• Certified Organic: USDA Organic certification means that produce was grown without synthetic fertilizers, prohibited pesticides, sewage sludge, and irradiation. Organic also clarifies that the product contains no Genetically Modified Organisms (GMOs). Organic animal products come from animals that meet welfare standards including outdoor access, no antibiotics or growth hormone treatments, and were fed an organic diet. Packaged organic products are made with at least 95% certified organic source ingredients. Note: Organic crops are still treated with pesticides, but they must be approved for organic use — always wash those fruits and veggies. Learn more about the USDA Organic label at the USDA website. You don’t have to buy everything organic — check out the EWG’s Dirty Dozen and Clean Fifteen list to learn which fruits and veggies are best purchased organic due to high pesticide levels.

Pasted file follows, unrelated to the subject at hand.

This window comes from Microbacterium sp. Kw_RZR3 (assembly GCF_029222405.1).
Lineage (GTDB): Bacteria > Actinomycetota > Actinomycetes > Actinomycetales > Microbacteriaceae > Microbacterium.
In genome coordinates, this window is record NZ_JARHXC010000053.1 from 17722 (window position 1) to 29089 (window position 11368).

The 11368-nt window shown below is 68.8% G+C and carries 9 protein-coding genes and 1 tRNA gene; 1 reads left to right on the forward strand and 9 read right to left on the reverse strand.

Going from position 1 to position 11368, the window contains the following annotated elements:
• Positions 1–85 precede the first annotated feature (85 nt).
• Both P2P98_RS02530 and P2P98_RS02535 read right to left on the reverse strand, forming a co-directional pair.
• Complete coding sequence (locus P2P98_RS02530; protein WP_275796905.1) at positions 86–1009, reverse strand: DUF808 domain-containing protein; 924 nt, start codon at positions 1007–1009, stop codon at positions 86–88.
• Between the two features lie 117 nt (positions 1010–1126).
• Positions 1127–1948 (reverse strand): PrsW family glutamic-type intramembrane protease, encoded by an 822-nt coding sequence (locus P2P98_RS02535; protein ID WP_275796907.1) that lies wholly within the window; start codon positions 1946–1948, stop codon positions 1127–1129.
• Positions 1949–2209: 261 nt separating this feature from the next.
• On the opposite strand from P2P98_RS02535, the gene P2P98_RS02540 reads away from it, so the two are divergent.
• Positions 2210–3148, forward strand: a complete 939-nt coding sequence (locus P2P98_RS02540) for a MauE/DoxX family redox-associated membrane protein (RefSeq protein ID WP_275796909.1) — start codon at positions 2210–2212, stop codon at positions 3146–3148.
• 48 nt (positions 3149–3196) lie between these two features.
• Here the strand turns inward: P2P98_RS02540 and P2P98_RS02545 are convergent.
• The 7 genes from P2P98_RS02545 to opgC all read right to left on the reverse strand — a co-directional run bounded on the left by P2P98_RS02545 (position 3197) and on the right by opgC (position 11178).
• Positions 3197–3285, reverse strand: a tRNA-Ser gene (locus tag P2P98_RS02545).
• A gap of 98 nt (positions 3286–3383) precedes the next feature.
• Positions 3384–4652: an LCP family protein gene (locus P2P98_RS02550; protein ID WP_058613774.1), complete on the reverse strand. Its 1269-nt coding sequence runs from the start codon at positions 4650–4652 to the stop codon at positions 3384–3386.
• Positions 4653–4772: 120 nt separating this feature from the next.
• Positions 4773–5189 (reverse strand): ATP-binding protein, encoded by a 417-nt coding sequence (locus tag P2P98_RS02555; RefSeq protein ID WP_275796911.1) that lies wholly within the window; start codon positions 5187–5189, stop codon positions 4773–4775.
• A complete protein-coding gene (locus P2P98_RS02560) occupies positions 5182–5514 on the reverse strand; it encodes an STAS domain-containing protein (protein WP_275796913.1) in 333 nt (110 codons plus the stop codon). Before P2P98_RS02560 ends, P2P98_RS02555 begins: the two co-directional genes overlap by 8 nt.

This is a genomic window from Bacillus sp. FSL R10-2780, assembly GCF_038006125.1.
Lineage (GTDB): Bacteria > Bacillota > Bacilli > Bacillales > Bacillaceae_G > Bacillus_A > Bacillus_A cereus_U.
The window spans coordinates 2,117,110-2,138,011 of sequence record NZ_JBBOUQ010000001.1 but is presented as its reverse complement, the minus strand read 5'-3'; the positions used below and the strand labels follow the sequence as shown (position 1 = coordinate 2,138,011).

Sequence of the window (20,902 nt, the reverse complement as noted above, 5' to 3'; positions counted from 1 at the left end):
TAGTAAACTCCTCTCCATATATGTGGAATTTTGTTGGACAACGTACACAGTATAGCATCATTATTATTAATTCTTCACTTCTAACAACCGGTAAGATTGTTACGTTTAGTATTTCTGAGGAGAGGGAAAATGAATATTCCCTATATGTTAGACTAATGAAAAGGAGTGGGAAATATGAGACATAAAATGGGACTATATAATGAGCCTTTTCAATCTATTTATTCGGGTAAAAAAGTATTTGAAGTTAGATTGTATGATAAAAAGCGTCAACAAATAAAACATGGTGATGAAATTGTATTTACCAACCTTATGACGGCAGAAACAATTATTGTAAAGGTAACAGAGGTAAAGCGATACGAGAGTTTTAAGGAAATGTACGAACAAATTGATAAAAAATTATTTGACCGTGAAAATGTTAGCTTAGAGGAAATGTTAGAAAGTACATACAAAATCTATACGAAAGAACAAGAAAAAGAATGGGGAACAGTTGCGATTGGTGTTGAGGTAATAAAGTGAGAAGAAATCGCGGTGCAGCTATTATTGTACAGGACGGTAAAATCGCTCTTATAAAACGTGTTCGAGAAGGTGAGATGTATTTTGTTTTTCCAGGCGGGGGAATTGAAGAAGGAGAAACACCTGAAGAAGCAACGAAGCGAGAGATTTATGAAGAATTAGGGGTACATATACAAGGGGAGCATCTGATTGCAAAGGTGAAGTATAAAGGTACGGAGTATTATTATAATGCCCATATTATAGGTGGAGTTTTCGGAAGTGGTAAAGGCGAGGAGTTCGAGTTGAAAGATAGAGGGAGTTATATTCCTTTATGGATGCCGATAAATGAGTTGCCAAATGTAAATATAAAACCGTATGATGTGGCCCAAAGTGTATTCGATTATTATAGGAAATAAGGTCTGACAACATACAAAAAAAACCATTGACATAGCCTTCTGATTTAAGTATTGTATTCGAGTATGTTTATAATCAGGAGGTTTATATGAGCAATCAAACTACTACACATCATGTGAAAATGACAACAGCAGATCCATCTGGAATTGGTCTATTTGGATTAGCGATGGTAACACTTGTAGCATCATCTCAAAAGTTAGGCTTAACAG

• Rainforest Alliance Certified: Rainforest Alliance certifies farms that meet certain criteria, including environmental sustainability standards (climate-smart agriculture, deforestation, conserving biodiversity), working conditions standards (human rights, shared responsibility, living wage, gender equality), and more. You can check out all their standards at the Rainforest Alliance website